What You Will: Roger Rees at the Edison Theatre | 11.20.09 (one night only)

rogerrees.jpgRees moves from character to character, dialect to dialect with amazing ease and rapidity. I’m not sure how patient I can be with an actor who needs time to "get in the right place" after seeing this canny old pro.




As you might expect, noted actor Roger Rees’ title is a pun because his 90-minute, one-actor show centers on Shakespeare: Bits that "Will" himself wrote, things said about the Bard, and anecdotes from Rees’ life in the theatre. He romps through the material and manages to give the impression—as only the great ones can—that this is the very first time he’s said these words. It’s possible to feel as if you’re sitting in the back of the pub after a show swapping stories with one of your theatre friends and having such a marvelous time, you hate it when you hear "last call, gentlemen and ladies."

The first of many amazing things about Roger Rees is his boyish manner. He runs his fingers through his thick hair while running about the stage as if he just found out he was going to play Romeo. (And, as Judi Dench told him about Juliet, the greatest moment of the whole experience was being told she had the part.) It is nearly impossible to believe that he’s 65 years old. Unfortunately, he’s aged out of all the Shakespearean tragic heroes except Lear, which he has yet to play except on audio book. But he began as a nonspeaking extra with his good friend Ben Kingsley, and one feels like he loves the stage so much, if it were necessary, he’d go back and do that again. In fact, he is still a successful actor and director, though he is charmingly self-deprecating when he notes that Kingsley has been knighted and has an Academy Award, while he (Rees) played a surgeon on Grey’s Anatomy two seasons ago, "a three-episode arc," he exclaims.

After 150 performances as Hamlet (an Old Vic record, by the way), he’s well-acquainted with the Prince of Denmark and he talks at some length about the interpretation of the character, about historical Hamlets, and performs a couple of the soliloquys. He goes at warp speed on "To be or not to be. . . ," but is more contemplative in "What a rogue and peasant slave am I. . . ." Also his snippets are not all "Will’s Greatest Hits." Yes, he does Romeo under the balcony, but he also performs a bit of Berowne from Love’s Labour’s Lost. Instead of the St. Crispin’s Day speech from Henry V, he gives us the stammering young king trying to woo the French-speaking Princess Katherine. It is sweet and comic. He is a melancholy Richard II in the "Let us sit on the ground and tell sad stories. . . " speech, and a pensive Macbeth. He does a bit of Lear, but the best of that is an anecdote about the 18-year-old Eric Porter playing the 80-year-old quixotic monarch and the disaster that reportedly accompanied his first lines on opening night. He recites a couple of sonnets too.

Rees is aided by a few props; in fact, he carries a bust of Shakespeare onstage with him when he enters, and Will presides over the evening’s revels. At one point, he slaps a wig on the statue and it becomes Juliet. He proceeds to give a hilarious reading of Juliet’s nurse. He is surrounded by books from which he does not read, but tosses them about as he tells us what’s in them. He has a small throne where he sits occasionally, but mostly he gracefully prowls the stage, variously stalking, prancing, striding—whatever mood is required. The visual highlight is the dagger soliloquy from Macbeth (which, following theatrical superstition, he refers to as "The Scottish Play," saying the name only when speaking of the character). The spot casts a shadow on a red drape behind him that is almost as high as the ceiling. Mesmerizing. There are bits of music—one sequence forming the basis for a good joke as he segues into talking about the history plays.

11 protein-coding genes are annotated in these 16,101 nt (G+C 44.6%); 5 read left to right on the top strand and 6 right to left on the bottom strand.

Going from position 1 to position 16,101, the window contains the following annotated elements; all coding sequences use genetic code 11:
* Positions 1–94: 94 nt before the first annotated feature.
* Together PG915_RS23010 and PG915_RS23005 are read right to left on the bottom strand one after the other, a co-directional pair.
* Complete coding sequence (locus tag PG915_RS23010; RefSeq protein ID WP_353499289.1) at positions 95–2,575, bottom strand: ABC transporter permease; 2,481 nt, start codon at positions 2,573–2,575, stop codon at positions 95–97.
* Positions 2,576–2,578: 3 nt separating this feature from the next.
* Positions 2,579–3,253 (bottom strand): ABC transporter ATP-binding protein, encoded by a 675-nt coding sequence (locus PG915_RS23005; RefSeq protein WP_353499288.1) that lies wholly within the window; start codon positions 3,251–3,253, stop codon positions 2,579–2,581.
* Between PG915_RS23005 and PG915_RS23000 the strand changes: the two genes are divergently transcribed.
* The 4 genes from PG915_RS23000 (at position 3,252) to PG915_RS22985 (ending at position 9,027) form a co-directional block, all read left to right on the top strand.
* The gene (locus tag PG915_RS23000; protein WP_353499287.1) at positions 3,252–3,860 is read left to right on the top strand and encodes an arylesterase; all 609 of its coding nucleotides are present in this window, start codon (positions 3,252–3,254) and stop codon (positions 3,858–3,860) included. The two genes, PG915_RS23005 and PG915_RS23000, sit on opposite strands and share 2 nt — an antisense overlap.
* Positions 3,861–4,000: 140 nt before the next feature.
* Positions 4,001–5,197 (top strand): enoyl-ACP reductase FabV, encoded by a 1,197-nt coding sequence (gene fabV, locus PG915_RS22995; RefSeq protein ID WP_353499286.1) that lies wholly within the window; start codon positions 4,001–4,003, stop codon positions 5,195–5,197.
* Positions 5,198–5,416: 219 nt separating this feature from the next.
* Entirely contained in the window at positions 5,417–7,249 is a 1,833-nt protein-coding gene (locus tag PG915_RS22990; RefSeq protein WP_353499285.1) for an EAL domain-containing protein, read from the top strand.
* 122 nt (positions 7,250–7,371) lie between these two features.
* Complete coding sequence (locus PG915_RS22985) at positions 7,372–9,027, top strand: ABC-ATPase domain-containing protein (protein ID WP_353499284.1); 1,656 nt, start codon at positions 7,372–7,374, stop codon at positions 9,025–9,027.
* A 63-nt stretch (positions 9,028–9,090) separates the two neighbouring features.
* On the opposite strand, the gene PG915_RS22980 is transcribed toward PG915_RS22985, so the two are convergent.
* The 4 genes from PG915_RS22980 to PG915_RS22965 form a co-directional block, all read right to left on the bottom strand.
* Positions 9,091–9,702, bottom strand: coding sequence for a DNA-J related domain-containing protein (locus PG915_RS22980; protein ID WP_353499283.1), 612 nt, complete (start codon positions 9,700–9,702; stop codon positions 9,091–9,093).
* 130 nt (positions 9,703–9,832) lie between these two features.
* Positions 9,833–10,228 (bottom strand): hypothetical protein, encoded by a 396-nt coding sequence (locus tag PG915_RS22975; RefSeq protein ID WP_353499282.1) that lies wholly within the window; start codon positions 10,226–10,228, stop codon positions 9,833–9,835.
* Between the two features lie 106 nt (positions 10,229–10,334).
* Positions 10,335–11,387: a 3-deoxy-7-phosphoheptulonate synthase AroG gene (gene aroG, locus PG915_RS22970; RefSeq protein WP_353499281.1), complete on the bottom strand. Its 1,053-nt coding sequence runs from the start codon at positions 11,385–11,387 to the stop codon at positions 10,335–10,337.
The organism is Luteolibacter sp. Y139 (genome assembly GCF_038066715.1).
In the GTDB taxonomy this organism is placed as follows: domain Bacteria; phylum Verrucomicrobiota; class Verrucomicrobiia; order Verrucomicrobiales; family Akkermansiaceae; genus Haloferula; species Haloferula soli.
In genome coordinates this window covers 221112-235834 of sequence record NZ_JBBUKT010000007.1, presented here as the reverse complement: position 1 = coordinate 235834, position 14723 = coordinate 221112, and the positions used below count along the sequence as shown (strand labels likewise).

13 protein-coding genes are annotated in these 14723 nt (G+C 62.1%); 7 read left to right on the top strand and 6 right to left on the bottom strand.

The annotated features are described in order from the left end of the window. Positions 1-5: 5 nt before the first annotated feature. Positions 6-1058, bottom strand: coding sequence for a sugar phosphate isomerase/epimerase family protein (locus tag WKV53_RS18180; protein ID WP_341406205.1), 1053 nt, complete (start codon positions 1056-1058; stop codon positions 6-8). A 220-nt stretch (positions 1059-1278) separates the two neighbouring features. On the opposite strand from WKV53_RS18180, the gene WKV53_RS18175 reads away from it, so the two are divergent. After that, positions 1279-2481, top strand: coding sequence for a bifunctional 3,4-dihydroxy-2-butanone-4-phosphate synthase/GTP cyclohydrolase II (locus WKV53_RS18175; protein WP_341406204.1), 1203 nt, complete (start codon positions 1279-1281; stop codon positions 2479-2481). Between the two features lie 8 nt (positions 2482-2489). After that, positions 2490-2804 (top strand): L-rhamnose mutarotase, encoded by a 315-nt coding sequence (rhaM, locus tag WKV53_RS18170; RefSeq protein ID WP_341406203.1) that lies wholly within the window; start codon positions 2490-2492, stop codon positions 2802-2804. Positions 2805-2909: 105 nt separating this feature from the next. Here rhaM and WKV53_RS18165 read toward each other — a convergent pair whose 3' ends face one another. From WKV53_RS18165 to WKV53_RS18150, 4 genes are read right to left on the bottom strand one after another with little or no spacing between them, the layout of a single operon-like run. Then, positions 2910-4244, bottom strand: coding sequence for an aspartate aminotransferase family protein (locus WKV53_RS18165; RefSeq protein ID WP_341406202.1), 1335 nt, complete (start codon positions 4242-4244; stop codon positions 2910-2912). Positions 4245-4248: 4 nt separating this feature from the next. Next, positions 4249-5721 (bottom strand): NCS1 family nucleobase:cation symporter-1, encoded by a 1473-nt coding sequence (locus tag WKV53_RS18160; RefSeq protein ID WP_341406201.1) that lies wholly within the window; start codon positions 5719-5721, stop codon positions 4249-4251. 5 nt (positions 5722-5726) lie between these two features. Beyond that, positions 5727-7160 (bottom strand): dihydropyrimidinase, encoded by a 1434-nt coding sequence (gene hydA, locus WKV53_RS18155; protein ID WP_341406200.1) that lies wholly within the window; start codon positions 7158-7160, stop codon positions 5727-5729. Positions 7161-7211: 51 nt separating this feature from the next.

Rees punctuates the primary bits with secondary commentary by diverse voices. There’s a generous helping of Dickens, an actor himself; a funny, if overlong bit from James Thurber on a detective-story loving lady who doesn’t believe the Macbeths "did it"; a snippet of Stevie Wonder and George Harrison to lead into "Juliet is the sun"; and observations from other authors, students, bloggers and the London Sunday Times. Some of the anecdotes may be apocryphal, but that doesn’t matter.

Earlier in the day, Rees taught a master class at Washington University attended by many professional actors and students from various theatre programs at local colleges. They’d be hard put to find a better teacher. Rees moves from character to character, dialect to dialect with amazing ease and rapidity. I’m not sure how patient I can be with an actor who needs time to "get in the right place" after seeing this canny old pro. At the end, we are all his students when he tells us Shakespeare has done the work for us. He refers to Hamlet but the advice encompasses playing any character in the canon: (To paraphrase) You will find that your Hamlet is your height, and (as he spreads his arms) extends out to here (your own physical space). The character is alive on the stage and waiting and the actor must only be open, and he will find him.

In his entertaining and informative program notes, Rees says that Shakespeare is "just a guy" who "wrote about guys like us." And throughout his show, Rees comes across as just a guy like us too, though of course, he is not like us unless we, too, are one of the most renowned interpreters of the classics of our generation. A big part of his aim as an actor and teacher seems to be to demystify Shakespeare because the plays tend to scare both actors and audiences and certainly students of English literature. Mission accomplished. | Andrea Braun

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